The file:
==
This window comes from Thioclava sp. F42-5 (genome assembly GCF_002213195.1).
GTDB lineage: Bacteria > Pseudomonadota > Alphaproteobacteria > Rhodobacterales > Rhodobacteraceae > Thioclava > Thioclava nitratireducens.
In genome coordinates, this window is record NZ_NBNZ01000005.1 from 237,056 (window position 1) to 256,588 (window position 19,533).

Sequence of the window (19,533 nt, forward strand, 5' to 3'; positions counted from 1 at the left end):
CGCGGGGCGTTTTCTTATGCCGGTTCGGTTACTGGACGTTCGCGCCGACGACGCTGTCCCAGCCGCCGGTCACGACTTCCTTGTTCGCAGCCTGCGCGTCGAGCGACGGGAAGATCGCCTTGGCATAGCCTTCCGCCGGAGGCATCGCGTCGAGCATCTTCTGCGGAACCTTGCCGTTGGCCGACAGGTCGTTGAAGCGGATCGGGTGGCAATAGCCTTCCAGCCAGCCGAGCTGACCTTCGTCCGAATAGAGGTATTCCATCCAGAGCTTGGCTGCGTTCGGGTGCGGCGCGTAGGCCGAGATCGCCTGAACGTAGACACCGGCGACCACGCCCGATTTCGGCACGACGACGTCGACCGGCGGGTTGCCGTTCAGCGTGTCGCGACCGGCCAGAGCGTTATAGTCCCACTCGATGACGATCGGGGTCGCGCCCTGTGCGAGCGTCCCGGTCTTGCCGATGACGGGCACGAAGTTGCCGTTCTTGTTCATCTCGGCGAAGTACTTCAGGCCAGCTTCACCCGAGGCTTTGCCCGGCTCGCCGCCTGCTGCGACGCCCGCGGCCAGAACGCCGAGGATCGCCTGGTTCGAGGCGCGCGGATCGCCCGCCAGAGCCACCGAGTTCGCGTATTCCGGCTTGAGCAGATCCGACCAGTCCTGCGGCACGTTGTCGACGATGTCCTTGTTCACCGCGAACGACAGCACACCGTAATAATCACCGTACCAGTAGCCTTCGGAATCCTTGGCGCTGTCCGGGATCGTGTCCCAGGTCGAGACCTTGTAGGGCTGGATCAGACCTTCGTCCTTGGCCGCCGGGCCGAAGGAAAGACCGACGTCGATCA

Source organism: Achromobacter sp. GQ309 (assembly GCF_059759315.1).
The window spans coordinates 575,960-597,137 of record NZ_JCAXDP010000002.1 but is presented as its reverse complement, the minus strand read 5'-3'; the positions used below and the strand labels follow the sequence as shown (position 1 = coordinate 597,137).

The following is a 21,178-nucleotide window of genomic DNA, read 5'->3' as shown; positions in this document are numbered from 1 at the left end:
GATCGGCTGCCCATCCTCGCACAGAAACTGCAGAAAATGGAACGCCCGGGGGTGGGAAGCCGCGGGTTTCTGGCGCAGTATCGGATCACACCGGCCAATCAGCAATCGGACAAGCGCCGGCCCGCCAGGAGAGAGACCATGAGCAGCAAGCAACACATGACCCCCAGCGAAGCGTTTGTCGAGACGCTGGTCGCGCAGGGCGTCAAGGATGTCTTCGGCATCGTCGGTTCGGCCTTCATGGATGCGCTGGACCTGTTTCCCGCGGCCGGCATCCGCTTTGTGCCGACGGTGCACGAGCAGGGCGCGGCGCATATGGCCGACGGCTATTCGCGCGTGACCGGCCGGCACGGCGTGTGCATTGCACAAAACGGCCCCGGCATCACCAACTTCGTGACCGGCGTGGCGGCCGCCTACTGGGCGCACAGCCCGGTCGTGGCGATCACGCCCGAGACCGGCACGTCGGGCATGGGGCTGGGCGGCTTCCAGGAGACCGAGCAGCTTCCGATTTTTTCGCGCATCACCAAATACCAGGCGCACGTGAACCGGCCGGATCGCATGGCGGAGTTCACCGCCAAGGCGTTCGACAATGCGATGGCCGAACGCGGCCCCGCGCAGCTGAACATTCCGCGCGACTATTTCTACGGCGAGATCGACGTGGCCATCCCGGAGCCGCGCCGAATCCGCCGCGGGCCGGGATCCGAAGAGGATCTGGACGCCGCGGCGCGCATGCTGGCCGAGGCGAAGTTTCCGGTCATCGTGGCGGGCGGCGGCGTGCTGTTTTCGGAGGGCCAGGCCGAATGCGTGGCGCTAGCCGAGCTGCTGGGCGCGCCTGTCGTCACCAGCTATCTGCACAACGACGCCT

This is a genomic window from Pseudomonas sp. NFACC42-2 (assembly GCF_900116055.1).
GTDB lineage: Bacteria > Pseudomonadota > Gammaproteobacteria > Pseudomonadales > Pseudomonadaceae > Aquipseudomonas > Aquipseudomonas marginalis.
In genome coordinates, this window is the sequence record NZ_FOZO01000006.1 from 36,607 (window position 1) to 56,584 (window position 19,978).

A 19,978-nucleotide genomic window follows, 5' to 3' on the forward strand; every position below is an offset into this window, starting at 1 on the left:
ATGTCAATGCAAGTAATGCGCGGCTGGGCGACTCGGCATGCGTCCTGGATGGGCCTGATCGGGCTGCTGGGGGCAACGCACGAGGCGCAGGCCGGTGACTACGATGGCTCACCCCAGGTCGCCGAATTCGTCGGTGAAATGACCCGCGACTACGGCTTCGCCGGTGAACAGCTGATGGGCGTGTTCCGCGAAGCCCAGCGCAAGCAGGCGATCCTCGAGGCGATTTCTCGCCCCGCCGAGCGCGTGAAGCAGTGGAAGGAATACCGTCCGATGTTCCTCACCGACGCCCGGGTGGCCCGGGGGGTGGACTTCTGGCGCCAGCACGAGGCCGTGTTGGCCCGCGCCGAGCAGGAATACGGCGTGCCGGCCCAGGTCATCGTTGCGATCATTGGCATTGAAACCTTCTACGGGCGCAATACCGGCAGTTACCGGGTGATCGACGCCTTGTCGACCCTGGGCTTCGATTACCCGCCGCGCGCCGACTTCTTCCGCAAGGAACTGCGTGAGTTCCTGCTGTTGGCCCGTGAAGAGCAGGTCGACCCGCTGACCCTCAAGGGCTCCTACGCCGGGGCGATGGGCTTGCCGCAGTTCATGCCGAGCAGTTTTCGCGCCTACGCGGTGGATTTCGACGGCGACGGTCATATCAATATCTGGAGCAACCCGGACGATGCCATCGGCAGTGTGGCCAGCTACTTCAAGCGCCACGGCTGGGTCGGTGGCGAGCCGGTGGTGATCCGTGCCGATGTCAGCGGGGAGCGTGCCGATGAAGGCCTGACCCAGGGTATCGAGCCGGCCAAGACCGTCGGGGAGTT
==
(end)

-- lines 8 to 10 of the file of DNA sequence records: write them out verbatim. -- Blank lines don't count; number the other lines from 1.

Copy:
The following is a 21,178-nucleotide window of genomic DNA, read 5'->3' as shown; positions in this document are numbered from 1 at the left end:
GATCGGCTGCCCATCCTCGCACAGAAACTGCAGAAAATGGAACGCCCGGGGGTGGGAAGCCGCGGGTTTCTGGCGCAGTATCGGATCACACCGGCCAATCAGCAATCGGACAAGCGCCGGCCCGCCAGGAGAGAGACCATGAGCAGCAAGCAACACATGACCCCCAGCGAAGCGTTTGTCGAGACGCTGGTCGCGCAGGGCGTCAAGGATGTCTTCGGCATCGTCGGTTCGGCCTTCATGGATGCGCTGGACCTGTTTCCCGCGGCCGGCATCCGCTTTGTGCCGACGGTGCACGAGCAGGGCGCGGCGCATATGGCCGACGGCTATTCGCGCGTGACCGGCCGGCACGGCGTGTGCATTGCACAAAACGGCCCCGGCATCACCAACTTCGTGACCGGCGTGGCGGCCGCCTACTGGGCGCACAGCCCGGTCGTGGCGATCACGCCCGAGACCGGCACGTCGGGCATGGGGCTGGGCGGCTTCCAGGAGACCGAGCAGCTTCCGATTTTTTCGCGCATCACCAAATACCAGGCGCACGTGAACCGGCCGGATCGCATGGCGGAGTTCACCGCCAAGGCGTTCGACAATGCGATGGCCGAACGCGGCCCCGCGCAGCTGAACATTCCGCGCGACTATTTCTACGGCGAGATCGACGTGGCCATCCCGGAGCCGCGCCGAATCCGCCGCGGGCCGGGATCCGAAGAGGATCTGGACGCCGCGGCGCGCATGCTGGCCGAGGCGAAGTTTCCGGTCATCGTGGCGGGCGGCGGCGTGCTGTTTTCGGAGGGCCAGGCCGAATGCGTGGCGCTAGCCGAGCTGCTGGGCGCGCCTGTCGTCACCAGCTATCTGCACAACGACGCCT

This is a genomic window from Pseudomonas sp. NFACC42-2 (assembly GCF_900116055.1).